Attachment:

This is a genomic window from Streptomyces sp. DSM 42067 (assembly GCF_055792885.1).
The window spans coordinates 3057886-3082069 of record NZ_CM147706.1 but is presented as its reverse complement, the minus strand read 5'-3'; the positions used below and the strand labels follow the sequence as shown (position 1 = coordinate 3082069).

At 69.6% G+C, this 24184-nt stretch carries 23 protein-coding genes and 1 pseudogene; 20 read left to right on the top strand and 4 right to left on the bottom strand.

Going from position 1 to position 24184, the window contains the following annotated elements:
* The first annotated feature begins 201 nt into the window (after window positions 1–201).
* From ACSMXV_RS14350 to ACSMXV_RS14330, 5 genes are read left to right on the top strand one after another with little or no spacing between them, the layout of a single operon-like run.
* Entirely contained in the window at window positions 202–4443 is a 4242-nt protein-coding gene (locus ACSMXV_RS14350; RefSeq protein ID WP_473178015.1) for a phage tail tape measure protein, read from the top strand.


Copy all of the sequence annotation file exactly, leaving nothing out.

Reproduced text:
This is a genomic window from Streptomyces sp. DSM 42067 (assembly GCF_055792885.1).
The window spans coordinates 3057886-3082069 of record NZ_CM147706.1 but is presented as its reverse complement, the minus strand read 5'-3'; the positions used below and the strand labels follow the sequence as shown (position 1 = coordinate 3082069).

At 69.6% G+C, this 24184-nt stretch carries 23 protein-coding genes and 1 pseudogene; 20 read left to right on the top strand and 4 right to left on the bottom strand.

Going from position 1 to position 24184, the window contains the following annotated elements:
* The first annotated feature begins 201 nt into the window (after window positions 1–201).
* From ACSMXV_RS14350 to ACSMXV_RS14330, 5 genes are read left to right on the top strand one after another with little or no spacing between them, the layout of a single operon-like run.
* Entirely contained in the window at window positions 202–4443 is a 4242-nt protein-coding gene (locus ACSMXV_RS14350; RefSeq protein ID WP_473178015.1) for a phage tail tape measure protein, read from the top strand.